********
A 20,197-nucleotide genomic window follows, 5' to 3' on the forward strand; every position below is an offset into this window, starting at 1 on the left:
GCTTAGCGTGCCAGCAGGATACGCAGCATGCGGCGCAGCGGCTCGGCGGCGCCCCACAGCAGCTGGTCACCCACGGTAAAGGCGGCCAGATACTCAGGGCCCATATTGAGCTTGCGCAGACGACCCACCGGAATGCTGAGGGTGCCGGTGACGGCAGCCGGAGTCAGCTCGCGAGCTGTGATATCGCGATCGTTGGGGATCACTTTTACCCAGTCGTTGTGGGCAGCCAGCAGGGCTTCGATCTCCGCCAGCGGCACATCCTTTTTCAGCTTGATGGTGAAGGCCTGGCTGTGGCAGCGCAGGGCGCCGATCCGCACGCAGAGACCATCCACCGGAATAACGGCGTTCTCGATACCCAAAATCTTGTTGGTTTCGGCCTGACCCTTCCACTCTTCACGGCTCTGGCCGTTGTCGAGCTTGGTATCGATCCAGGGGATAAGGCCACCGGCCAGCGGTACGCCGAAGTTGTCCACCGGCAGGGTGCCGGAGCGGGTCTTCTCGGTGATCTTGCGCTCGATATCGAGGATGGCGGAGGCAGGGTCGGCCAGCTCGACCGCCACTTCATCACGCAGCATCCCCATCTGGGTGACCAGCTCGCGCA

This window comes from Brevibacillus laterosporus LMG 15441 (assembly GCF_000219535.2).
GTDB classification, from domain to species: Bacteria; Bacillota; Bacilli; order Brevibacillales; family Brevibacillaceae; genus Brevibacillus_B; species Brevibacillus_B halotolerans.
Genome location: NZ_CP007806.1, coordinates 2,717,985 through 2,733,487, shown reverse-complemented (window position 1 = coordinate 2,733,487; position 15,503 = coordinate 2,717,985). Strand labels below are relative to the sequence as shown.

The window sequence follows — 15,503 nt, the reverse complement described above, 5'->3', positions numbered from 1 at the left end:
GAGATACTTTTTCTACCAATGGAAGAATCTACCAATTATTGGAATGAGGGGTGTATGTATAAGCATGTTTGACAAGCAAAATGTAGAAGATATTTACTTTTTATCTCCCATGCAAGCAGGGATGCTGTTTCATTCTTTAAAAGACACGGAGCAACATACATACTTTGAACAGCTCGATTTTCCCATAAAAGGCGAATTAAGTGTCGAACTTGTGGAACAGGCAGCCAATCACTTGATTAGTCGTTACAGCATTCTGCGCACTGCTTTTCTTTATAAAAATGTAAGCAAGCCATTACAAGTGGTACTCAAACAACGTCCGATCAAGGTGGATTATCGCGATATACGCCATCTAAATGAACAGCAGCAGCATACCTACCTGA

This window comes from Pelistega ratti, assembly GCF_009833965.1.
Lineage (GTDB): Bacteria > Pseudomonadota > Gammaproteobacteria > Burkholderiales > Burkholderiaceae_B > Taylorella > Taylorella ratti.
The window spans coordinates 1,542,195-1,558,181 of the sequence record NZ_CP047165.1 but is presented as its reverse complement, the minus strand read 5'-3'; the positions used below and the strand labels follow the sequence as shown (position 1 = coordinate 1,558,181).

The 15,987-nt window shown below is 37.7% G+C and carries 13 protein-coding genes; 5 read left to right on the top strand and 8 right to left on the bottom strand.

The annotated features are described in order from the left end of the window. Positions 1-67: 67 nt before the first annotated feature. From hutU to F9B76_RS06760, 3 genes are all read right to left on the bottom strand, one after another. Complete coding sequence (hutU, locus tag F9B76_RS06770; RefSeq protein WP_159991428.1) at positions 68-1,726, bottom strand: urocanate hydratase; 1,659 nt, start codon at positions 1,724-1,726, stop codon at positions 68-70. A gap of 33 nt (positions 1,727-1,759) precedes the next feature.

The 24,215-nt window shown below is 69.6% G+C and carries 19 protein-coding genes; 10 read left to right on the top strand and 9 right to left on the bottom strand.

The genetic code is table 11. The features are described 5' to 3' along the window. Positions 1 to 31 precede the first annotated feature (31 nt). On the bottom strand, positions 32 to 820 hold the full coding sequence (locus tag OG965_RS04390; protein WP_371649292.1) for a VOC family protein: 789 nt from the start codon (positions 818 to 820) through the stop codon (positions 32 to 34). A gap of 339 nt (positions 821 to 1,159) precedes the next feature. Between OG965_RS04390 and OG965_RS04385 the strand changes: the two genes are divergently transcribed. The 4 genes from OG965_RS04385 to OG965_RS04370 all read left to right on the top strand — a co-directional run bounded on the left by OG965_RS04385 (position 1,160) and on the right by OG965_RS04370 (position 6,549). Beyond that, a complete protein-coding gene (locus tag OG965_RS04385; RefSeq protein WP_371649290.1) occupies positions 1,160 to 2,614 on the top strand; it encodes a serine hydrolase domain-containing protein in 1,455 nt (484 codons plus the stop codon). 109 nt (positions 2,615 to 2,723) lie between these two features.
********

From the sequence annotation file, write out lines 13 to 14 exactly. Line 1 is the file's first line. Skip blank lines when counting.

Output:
The 24,215-nt window shown below is 69.6% G+C and carries 19 protein-coding genes; 10 read left to right on the top strand and 9 right to left on the bottom strand.

The genetic code is table 11. The features are described 5' to 3' along the window. Positions 1 to 31 precede the first annotated feature (31 nt). On the bottom strand, positions 32 to 820 hold the full coding sequence (locus tag OG965_RS04390; protein WP_371649292.1) for a VOC family protein: 789 nt from the start codon (positions 818 to 820) through the stop codon (positions 32 to 34). A gap of 339 nt (positions 821 to 1,159) precedes the next feature. Between OG965_RS04390 and OG965_RS04385 the strand changes: the two genes are divergently transcribed. The 4 genes from OG965_RS04385 to OG965_RS04370 all read left to right on the top strand — a co-directional run bounded on the left by OG965_RS04385 (position 1,160) and on the right by OG965_RS04370 (position 6,549). Beyond that, a complete protein-coding gene (locus tag OG965_RS04385; RefSeq protein WP_371649290.1) occupies positions 1,160 to 2,614 on the top strand; it encodes a serine hydrolase domain-containing protein in 1,455 nt (484 codons plus the stop codon). 109 nt (positions 2,615 to 2,723) lie between these two features.